As It Happens

The battle over Tony the gas station tiger, the Louisiana roadside animal attraction

When you drive off the I-10 in Grosse Tête, Louisiana, you'll run into a roadside attraction at the Tiger Truck Stop. No, not a giant statue or an object declaring itself to be the "World's Largest," but a live 550-pound Siberian tiger named Tony. The 14-year-old animal has lived near the gas station in a 12-by-24-metre enclosure his whole life....

When you drive off the I-10 in Grosse Tête, Louisiana, you'll run into a roadside attraction at the Tiger Truck Stop. No, not a giant statue or an object declaring itself to be the "World's Largest," but a live 550-pound Siberian tiger named Tony. The 14-year-old animal has lived near the gas station in a 12-by-24-metre enclosure his whole life.

Tony the tiger in his enclosure (Photo: Patrick Dennis/AP)

Animal rights groups have been trying to free Tony for years, but his owner, Michael Sandlin, has succeeded in challenging local laws that would remove the tiger from his gas station. The battle between Mr. Sandlin and animal rights groups has been acrimonious to say the least.

"The animal rights organizations we do believe are domestic terrorists in nature," Mr. Sandlin tells As It Happens guest host Susan Bonner. "They're anti-caging, anti-circus, anti-rodeo, anti-animal agriculture, you know, they spend every dollar they take in to further the agenda to disrupt every animal industry in the country... it's actually trying to exalt animal rights over human rights and we don't agree with that kind of extremism."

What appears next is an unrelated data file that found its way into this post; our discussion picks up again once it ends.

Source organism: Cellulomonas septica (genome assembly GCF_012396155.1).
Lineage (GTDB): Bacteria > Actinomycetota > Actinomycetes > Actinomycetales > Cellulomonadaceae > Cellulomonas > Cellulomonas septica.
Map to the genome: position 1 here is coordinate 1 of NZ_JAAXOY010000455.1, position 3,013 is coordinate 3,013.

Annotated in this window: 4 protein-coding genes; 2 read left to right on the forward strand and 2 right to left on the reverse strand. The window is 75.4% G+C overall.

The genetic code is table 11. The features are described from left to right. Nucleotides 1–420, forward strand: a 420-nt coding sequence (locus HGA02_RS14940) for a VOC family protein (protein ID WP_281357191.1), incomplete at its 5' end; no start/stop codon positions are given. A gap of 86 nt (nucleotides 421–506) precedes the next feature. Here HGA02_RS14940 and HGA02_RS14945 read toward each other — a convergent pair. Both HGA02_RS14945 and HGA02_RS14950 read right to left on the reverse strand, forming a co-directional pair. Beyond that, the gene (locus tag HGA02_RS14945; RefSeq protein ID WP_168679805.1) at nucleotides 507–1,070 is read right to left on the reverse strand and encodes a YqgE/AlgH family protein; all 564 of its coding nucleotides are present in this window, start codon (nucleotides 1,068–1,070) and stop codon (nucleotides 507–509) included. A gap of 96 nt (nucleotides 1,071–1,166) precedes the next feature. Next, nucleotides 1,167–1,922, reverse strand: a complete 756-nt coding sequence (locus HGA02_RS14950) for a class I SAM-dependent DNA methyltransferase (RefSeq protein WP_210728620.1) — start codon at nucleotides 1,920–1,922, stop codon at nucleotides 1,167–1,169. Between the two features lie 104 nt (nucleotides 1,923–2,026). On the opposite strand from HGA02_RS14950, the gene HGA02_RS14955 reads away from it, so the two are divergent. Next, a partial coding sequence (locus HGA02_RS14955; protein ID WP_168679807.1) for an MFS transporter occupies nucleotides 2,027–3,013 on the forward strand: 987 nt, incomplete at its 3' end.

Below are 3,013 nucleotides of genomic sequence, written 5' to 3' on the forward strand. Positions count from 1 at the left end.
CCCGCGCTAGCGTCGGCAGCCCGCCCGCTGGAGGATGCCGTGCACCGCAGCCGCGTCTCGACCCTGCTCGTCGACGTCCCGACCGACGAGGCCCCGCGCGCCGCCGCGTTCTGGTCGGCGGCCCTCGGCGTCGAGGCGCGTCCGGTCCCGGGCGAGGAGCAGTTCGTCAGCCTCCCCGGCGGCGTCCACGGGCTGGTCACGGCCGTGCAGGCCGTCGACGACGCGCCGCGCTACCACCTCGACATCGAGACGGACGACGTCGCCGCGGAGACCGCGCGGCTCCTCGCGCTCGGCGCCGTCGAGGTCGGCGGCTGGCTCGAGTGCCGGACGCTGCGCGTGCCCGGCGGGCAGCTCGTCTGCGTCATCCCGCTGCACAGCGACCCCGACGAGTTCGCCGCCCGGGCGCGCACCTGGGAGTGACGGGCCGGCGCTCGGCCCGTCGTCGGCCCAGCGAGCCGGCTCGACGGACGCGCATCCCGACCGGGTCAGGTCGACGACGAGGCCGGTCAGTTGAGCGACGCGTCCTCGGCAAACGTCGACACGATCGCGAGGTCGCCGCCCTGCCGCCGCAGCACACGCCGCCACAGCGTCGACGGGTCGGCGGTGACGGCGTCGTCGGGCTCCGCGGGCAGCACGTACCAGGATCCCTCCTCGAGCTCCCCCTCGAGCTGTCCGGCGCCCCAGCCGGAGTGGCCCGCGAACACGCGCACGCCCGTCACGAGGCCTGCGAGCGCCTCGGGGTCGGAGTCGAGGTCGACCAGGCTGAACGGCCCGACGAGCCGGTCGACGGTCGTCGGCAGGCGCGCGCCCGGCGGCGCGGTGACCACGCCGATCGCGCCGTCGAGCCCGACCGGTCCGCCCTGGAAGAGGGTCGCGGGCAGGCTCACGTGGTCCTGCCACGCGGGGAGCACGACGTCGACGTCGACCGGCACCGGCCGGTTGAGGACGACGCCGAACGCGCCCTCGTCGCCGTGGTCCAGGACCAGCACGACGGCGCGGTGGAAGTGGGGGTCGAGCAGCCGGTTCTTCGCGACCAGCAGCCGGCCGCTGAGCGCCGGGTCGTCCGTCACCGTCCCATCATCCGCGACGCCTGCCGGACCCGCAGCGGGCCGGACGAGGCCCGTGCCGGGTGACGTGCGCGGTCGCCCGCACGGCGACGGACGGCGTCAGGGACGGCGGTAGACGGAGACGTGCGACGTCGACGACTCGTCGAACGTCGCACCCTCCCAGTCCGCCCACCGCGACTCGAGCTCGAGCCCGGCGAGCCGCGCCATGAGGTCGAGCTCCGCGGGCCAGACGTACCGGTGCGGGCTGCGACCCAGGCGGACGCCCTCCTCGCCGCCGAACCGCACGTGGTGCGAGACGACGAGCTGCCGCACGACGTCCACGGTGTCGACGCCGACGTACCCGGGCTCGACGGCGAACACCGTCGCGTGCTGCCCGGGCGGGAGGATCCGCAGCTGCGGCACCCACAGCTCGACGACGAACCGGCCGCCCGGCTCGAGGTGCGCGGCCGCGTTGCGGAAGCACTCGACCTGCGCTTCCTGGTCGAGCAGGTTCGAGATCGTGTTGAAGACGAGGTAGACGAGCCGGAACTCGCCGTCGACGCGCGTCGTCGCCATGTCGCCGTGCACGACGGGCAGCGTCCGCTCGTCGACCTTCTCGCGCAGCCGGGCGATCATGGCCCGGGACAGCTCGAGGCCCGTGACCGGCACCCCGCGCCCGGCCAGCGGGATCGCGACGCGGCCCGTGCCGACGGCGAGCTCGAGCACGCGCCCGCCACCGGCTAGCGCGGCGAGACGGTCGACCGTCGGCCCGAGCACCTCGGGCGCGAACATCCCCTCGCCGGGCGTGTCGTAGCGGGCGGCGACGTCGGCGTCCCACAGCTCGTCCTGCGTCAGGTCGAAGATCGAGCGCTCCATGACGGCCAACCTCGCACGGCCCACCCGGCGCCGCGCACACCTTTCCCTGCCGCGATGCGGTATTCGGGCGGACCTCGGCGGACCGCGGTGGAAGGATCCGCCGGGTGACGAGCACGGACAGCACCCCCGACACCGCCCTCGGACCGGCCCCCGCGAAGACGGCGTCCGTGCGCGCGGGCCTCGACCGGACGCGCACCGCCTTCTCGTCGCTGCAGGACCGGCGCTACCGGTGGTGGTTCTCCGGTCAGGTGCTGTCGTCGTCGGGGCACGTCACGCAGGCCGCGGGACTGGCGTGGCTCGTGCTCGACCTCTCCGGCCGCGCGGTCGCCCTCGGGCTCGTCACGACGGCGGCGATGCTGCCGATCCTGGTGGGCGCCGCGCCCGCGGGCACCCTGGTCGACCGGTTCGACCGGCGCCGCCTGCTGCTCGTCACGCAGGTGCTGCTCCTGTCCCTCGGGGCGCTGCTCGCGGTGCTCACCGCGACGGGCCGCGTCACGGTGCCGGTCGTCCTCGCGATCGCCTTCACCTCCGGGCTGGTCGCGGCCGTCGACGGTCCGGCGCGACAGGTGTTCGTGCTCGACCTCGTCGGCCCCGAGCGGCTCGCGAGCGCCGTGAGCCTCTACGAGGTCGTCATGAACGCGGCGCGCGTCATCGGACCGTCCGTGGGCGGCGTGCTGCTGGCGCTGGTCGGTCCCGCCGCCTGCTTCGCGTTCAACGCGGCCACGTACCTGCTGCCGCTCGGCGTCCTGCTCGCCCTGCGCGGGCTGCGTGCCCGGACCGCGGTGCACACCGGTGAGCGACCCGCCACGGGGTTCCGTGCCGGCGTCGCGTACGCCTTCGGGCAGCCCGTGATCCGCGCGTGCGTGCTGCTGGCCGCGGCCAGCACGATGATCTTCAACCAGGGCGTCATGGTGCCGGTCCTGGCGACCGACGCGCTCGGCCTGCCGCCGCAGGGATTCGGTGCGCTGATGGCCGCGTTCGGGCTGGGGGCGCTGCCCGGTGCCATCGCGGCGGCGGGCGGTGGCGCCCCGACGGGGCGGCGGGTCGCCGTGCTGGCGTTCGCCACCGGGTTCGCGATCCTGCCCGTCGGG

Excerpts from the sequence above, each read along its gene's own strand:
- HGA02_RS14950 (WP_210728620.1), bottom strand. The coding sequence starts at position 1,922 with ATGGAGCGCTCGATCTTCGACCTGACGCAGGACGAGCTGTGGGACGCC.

Mr. Sandlin also keeps signs at the Tiger Truck Stop that denounce "the evils of animal rights."

"My dad purchased him from a breeder in Texas and I acquired Tony when he was six months old and brought him to Grosse Tête," Mr. Sandlin says. "He's been here 14 years, but there's been tigers in the exhibit for 26 years."

An aerial view of the Tiger Truck Stop (Photo: Google)

In 2006, a Louisiana state law was put in place banning Mr. Sandlin from purchasing more tigers for his exhibit. Tony was not removed when that law went into effect, as it didn't apply to animals that were being exhibited before the law went into place. In 2012, an appeals court declared the permit for Tony invalid, but Mr. Sandlin successfully sought an exemption, and a bill was passed especially to keep Tony at the gas station.

Mr. Sandlin continues, "We probably get 200 or 300 people a day stop to see Tony, I don't know how much of that is just to see Tony... he's very important to us and it really has defined us over the years, as setting us apart from other locations."

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